I’ve recently become besotted with the idea of making a savoury panna cotta, and as the the summer days are still lengthening I find myself with a little more time to experiment in the kitchen. Today I bit the bullet and made this for lunch. Creamy celeriac, served cold as a panna cotta, dotted with peas, and sitting on a bed of vibrant mint oil. On top a wobbly delicately slow poached egg yolk, covered with pea shoots. On the side pickled shavings of celery stalks curled onto celery leaves. An oozy combination of summer flavours and textures. The pickled celery adds some bite and cuts through the richness of the egg yolk and celeriac. The peas and celery leaves provide the pop and crunch of texture with the mint oil bringing the whole dish together – mint being a classic combination with peas, vinegar and velvety celeriac.
The inspiration for this came from my Saturday morning shop in the local food co-op where I picked up a beautiful bunch of celery in full leaf. I knew I wanted to use the leaves in salady type dish and had some celeriac leftover in the fridge and I though it would be fun to find some way of using the two ingredients. It drifted from there to making a celeriac panna cotta, which was going to be served cold (as I was going to use gelatin as opposed to getting all modernist on it and using agar-agar to serve warm). The pickled shaved celery stalks made sense as another way of bringing acidity and another celery texture to the plate. The peas and slow poached egg yolk were last minute additions (while the panna cotta was setting) as I searched for a sauce and another vegetable to bring a bit of bite.
Technique wise this has hat-tips to a couple of my favourite cook books and adapted from them… the recipe is to make just two. Scale up as required.
Celeriac Panna Cotta was adapted from Thomas Keller’s Cauliflower Panna Cotta in the French Laundry cook book. Basically cut about 250grams of celeriac into finger sized pieces. Barely cover with water and two tablespoons of butter and simmer for 30 minutes. While the celeriac is simmering take a sheet of leaf gelatin and cover with cold water and leave to bloom for 5 minutes. When the celeriac has softened (after25- 30 mins) add 250ml of cream and simmer for a further 10 minutes. Pour into a blender and blitz. Pass through a fine sieve and stir in the gelatin to the still warm celeriac. Spoon into ramekins and put in the fridge to set for 3 hours.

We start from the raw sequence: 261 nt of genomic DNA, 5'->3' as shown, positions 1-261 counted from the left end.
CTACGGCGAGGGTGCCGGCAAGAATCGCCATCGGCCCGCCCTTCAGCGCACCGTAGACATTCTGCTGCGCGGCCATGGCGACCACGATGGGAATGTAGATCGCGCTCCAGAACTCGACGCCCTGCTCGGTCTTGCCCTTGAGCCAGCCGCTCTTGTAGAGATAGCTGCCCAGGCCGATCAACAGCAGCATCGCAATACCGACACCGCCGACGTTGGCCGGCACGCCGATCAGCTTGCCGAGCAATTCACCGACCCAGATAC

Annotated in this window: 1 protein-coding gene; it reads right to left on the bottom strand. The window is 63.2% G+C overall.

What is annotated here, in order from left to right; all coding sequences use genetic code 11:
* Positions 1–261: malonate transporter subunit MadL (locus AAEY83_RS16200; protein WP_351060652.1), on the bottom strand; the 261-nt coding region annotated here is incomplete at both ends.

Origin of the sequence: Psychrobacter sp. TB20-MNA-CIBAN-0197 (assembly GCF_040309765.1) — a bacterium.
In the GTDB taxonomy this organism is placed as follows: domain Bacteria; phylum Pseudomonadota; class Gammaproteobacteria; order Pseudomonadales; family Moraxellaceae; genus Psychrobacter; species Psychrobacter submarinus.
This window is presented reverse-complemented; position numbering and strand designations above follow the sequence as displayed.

Slow poached egg yolk idea was inspired by the Noma cookbook, but using a technique from the Momofuku cookbook. These are my new favourite thing. Basically you simmer the eggs in their shells at a low temperature for 45 minutes. Then when you crack the eggs you have this amazing delicately poached egg, barely held together. You can easily use your fingers to scrape away the egg white, leaving a perfectly poached egg yolk, which is just awesome. The brilliant thing about this technique is that you can prepare them well in advance – think about it – slow poach 7 eggs in their shells on a Saturday morning, and you can keep them in their shells in the fridge, ready to be slowly reheated and used when you want during the week. The technique is simple. In the largest saucepan you can find, place a steamer basket to keep the eggs from touching the bottom of the pan. Stick in a thermometer and heat the water to 62C or 140F -145F and simmer for 40 to 45mins. I found keeping half the pan on the oven ring allowed me to regulate the temperature without having to jump off my chair every few minutes. Crack the eggs, pour them out and scrub away the egg whites and you have a beautifully poached yolk.
The celery stalks were shaved with a potato peeler and quick pickled in a brine of white wine vinegar (1 cup), hot water from the tap (1 cup) and a tablespoon each of salt and sugar.
The mint oil is just a handful of fresh mint leaves, blanched for 30 seconds, and doused with olive oil, blitzed for a few minutes. Then pass through a sieve.
Peas were simply plunged in boiling water for a minute. Then blanched in ice cold water.
Turn out the panna cotta, pop the peas on top, scoop on the egg yolk, curl the pickled celery on the celery leaves, throw on pea shoots and serve.